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Among the details given by Boccaccio of life in a plague city is his account of the disposal of the dead:

'Few there were whose bodies were attended to the church by more than ten or twelve neighbours, and those not the honourable or respected citizens but a sort of corpse-carrier drawn from the baser ranks, who called themselves becchini and performed such offices for hire; they would shoulder the bier and with hurried steps carry it, not to the church of the dead man's choice, but to that which was nearest at hand, with four or six priests in front and a candle or two, or perhaps none; nor did the priests distress themselves with too long and solemn a service, but with the aid of the becchini hastily consigned the corpse to the first tomb which they found unoccupied. Many died daily or nightly in the public streets; of many others, who died at home, the death was hardly observed by their neighbours, until the stench of their putrefying bodies carried the tidings; what with their corpses, and the corpses of others who died on every hand, the whole place was a sepulchre.'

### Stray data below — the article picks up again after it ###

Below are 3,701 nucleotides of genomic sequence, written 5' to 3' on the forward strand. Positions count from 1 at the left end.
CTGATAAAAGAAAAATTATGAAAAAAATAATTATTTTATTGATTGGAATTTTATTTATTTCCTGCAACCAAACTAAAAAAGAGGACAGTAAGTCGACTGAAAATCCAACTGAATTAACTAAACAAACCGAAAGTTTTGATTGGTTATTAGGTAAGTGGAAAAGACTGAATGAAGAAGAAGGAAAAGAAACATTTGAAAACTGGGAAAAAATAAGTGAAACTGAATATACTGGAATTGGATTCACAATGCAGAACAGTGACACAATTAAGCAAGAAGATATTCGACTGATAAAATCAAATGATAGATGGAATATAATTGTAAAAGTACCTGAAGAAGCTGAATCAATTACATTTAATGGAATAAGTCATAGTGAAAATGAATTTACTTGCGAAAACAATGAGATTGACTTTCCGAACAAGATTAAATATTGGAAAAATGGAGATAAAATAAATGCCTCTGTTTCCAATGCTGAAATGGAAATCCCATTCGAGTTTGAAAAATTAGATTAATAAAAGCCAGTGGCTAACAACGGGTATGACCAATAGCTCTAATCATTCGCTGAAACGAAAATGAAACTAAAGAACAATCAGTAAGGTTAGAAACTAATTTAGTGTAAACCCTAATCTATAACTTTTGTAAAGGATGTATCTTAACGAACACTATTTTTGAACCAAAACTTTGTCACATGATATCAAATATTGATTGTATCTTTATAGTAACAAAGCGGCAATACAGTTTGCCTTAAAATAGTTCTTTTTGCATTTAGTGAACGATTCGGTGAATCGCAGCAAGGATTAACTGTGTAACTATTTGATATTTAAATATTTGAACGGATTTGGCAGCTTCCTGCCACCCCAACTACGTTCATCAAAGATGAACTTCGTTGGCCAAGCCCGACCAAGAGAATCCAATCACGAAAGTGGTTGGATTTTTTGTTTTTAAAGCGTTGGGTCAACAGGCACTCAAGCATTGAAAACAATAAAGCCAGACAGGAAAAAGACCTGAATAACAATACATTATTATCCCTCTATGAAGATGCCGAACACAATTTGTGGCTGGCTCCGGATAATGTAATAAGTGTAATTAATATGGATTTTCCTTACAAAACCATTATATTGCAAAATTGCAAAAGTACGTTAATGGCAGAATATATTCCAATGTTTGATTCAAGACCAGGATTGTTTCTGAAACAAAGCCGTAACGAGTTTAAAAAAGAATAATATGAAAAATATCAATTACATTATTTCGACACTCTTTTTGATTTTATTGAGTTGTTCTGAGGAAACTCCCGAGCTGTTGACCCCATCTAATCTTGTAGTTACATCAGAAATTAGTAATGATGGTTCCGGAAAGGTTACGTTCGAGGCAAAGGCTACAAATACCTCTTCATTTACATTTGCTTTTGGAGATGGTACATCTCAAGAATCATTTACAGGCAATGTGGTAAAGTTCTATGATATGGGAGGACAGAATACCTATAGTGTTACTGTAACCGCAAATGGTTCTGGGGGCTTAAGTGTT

Quoted Philip Ziegler The Black Death, Penguin 1970, page 48

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